West Midlands PCC warns 'unfair funding' may boost crime
- 26 November 2012
- From the section Birmingham & Black Country
Crime in the West Midlands could rise unless the force gets a "fair" funding deal, the new Police and Crime Commissioner (PCC) has warned.
Labour candidate Bob Jones took control of the force last week, after elections earlier in the month.
Replacing the police authority, Mr Jones will help manage the force's budget and set policing priorities.
He said the West Midlands force had lost out on more than £270m of central funding over the last seven years.
The Home Office said the "damping" process, which sets out a series of limits for funding the UK's 43 forces, was currently being reviewed, but it was designed to provide funding stability for all forces.
A spokesman said the results of a consultation were being considered and a response was expected mid December.
Mr Jones said West Midlands Police, the largest force outside London, was being unfairly penalised, while forces like Surrey, serving much smaller populations were benefiting from the arrangement.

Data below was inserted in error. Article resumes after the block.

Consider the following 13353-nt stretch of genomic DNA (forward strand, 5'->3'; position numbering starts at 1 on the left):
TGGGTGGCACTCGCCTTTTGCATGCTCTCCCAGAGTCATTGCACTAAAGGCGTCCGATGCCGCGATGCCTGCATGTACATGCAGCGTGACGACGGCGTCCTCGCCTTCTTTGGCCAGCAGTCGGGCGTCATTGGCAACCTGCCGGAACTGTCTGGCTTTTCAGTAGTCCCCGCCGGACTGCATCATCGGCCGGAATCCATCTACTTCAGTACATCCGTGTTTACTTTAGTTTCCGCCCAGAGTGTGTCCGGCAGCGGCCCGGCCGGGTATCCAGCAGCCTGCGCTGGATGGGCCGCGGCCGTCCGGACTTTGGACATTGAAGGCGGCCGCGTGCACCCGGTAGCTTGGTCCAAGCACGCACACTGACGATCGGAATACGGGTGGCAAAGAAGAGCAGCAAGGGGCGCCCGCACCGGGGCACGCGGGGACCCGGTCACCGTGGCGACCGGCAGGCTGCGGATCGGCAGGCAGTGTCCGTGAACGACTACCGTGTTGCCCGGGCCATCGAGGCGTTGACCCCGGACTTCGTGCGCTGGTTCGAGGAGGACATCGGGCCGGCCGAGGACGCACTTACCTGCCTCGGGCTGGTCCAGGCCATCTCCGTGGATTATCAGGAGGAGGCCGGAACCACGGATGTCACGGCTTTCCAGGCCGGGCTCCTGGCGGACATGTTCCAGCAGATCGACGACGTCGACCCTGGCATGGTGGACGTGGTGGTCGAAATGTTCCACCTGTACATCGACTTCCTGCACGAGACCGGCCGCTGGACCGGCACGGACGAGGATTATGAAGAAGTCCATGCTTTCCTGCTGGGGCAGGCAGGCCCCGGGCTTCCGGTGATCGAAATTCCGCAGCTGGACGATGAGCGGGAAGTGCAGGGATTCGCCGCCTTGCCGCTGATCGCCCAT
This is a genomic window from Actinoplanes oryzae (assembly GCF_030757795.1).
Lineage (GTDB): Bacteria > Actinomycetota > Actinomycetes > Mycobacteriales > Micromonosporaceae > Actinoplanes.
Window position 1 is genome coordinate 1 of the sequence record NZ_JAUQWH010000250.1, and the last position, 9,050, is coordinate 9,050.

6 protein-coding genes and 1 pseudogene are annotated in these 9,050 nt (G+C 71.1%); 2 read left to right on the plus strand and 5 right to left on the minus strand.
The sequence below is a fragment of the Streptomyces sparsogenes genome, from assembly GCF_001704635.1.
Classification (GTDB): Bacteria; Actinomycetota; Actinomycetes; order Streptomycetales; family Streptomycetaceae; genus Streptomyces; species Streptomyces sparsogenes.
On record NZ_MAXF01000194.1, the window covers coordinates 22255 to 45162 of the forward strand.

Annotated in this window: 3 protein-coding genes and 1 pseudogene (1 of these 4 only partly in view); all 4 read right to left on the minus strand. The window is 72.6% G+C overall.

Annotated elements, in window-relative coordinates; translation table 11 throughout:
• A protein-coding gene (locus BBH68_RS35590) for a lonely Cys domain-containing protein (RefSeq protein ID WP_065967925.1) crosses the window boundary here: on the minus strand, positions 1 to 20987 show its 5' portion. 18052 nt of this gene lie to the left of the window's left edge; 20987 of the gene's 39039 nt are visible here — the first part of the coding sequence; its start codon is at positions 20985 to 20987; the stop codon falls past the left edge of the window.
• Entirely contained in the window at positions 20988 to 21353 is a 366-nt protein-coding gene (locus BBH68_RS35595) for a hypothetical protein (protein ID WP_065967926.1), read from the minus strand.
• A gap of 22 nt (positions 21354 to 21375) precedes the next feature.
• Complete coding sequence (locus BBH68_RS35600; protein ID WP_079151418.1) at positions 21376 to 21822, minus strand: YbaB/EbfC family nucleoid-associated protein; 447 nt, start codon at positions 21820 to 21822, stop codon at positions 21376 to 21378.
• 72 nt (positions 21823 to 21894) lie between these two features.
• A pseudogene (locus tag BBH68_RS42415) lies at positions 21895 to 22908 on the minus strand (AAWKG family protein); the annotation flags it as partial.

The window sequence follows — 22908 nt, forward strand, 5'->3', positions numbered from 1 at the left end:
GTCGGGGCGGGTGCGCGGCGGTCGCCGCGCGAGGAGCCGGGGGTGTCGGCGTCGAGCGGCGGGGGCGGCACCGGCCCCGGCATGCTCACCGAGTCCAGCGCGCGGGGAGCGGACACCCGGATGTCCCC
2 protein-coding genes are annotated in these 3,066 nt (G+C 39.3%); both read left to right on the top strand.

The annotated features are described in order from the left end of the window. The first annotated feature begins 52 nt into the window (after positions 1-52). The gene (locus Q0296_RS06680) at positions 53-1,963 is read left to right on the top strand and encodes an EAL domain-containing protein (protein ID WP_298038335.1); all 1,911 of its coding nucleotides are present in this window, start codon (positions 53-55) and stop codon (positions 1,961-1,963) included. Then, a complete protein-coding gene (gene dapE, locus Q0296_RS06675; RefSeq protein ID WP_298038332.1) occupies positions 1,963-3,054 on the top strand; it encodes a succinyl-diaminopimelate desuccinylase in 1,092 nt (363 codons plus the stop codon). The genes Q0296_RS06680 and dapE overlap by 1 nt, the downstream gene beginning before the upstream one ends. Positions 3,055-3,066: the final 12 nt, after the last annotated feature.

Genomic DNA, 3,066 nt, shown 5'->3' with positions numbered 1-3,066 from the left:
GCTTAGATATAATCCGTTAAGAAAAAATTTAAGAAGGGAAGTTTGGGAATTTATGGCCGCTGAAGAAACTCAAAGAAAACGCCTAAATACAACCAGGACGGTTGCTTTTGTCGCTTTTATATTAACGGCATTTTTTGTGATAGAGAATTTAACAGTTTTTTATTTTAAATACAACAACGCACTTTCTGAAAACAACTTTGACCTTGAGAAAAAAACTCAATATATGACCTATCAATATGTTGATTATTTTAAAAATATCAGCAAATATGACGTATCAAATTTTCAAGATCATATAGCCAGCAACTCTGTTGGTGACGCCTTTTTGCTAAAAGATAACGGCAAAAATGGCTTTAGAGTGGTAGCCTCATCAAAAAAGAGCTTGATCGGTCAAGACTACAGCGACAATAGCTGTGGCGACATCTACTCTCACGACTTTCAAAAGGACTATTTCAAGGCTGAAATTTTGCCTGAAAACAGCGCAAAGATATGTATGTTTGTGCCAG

He said up to 35 Police Community Support Officers' (PCSO) jobs could also go, with new budget changes due to take effect.
Mr Jones said: "We have been deprived for many years of getting our full formula entitlement, which the government's own formula says we need.
"We're asking them to give us a fair deal to ensure we have the resources to meet the needs of our community."
The force, which manages a £546m annual budget, faces savings of £125m over the next four years.
"We're committed to continuing to drive crime down, but obviously the arrangements are made more difficult if we don't have the resources to deliver that support," Mr Jones added.
Chief Constable Chris Sims said the current recruitment freeze meant the force was getting older and would damage policing across the West Midlands over the next five to 15 years.
The chancellor's Autumn Statement and an announcement on details of police funding 2013-15 are expected in the next few weeks.